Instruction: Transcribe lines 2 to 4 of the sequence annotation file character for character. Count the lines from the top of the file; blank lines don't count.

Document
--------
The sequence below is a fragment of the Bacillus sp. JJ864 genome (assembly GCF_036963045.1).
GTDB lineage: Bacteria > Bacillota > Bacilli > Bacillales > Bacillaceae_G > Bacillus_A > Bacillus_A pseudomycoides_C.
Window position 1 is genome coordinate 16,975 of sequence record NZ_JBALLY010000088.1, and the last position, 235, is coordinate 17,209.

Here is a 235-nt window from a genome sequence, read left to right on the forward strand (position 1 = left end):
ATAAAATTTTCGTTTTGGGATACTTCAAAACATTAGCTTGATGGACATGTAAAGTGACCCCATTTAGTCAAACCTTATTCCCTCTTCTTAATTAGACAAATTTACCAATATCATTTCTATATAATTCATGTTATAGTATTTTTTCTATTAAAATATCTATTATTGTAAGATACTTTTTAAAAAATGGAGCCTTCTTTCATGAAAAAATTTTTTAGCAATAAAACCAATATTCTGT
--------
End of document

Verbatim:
GTDB lineage: Bacteria > Bacillota > Bacilli > Bacillales > Bacillaceae_G > Bacillus_A > Bacillus_A pseudomycoides_C.
Window position 1 is genome coordinate 16,975 of sequence record NZ_JBALLY010000088.1, and the last position, 235, is coordinate 17,209.

Here is a 235-nt window from a genome sequence, read left to right on the forward strand (position 1 = left end):